Location: Rukomo, Rwanda
Total Area: 750 sq.m
Building Area: 50 sq.m
“God, willing to shew his wrath, and to make his power known, endured with much longsuffering the vessels of wrath fitted to destruction: and that he might make known the riches of his glory on the vessels of mercy, which he had afore prepared unto glory.”
– Romans 9:22-23
Our proposal for the Rwanda Chapel combines a monument to the slain with a strong visual presence that speaks of hope for the future. This sacred space emerges from the landscape and has stunning and soothing views of Rukomo. Forest trees surround the structure and the vivid colours of nature are reflected in the material of both roof ‘vessel’ and incurved ceiling of the interior to create a sense of harmony with nature and instill a sense of mercy and peace for worshipers.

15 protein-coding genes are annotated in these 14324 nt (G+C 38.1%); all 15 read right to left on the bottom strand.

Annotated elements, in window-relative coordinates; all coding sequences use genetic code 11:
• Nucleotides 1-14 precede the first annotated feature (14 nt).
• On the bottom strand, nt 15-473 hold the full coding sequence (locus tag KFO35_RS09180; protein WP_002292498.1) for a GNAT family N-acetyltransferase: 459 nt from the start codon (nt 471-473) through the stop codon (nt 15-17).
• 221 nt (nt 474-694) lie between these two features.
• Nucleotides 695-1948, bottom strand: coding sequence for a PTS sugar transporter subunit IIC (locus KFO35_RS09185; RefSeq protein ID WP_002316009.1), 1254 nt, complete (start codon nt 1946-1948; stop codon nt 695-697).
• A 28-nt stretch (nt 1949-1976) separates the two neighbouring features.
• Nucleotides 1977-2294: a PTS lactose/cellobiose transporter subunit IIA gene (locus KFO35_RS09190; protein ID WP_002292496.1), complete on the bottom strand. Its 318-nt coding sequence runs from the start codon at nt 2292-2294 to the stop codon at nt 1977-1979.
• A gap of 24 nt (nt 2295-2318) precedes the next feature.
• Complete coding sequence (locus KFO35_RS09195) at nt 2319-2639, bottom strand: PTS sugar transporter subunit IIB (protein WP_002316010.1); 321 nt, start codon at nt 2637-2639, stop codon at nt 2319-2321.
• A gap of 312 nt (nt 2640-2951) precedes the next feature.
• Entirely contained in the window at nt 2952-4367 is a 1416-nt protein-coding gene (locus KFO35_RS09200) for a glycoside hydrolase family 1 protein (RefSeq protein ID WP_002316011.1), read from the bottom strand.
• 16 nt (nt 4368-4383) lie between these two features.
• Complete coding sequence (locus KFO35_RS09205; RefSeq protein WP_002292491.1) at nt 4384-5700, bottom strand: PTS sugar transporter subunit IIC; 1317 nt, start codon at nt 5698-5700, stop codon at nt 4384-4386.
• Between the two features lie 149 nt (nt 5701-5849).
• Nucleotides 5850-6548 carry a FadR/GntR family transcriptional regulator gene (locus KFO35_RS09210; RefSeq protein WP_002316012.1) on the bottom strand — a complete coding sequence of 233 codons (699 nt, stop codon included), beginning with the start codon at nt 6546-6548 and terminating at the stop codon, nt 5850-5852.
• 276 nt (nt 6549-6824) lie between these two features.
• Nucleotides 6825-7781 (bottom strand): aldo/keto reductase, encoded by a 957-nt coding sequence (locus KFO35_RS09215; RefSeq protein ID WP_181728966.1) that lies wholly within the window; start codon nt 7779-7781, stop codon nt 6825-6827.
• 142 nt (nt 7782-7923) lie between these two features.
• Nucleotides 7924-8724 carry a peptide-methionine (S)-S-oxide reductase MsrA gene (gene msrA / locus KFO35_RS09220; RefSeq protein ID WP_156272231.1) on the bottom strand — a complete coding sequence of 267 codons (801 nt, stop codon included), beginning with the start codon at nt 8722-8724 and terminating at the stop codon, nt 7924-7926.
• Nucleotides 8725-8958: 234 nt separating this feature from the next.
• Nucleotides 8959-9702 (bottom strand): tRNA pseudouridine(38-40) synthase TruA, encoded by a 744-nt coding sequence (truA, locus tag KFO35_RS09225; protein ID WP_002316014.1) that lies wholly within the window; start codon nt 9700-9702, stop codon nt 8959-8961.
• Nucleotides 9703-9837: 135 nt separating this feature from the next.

The Bible says: ‘Man is a vessel of God’s love…. if we love one another, God abides in us.’ The roof of the Rwanda Chapel is also a vessel where rainy season water can collect and so reflect the sky in all its God given glory: it also creates a sanctuary and water bowl for the birds to drink; and for the dry season the vessel painted in a bluish color, creating an attractive sense of infinity seen from a distance.
We have used local yellow clay and bricks for the flooring and sacristy walls. We have also incorporated the Italian-born Brazilian architect Lina Bo Bardi’s iconic chairs made in wood to give a unique character to the interior. The Altar and the Ambo are made from the same wood and all these are beautifully reflected in the stainless steel ceiling with a crystallized texture. The supporting columns are in black painted steel. A stainless steel Cross hangs in the air as a simple reminder of sacrifice and forgiveness and the rain that pours from the vessel creates a curtain as a visual metaphor for God’s love poured into the world.
A long pathway cut into the hills guides the pilgrim to the Chapel. Trees surround the way path, creating a sense of calmness and peace as preparation for reaching the sacred space so that the pilgrim arrives ready to both remember the past but also find hope for the future.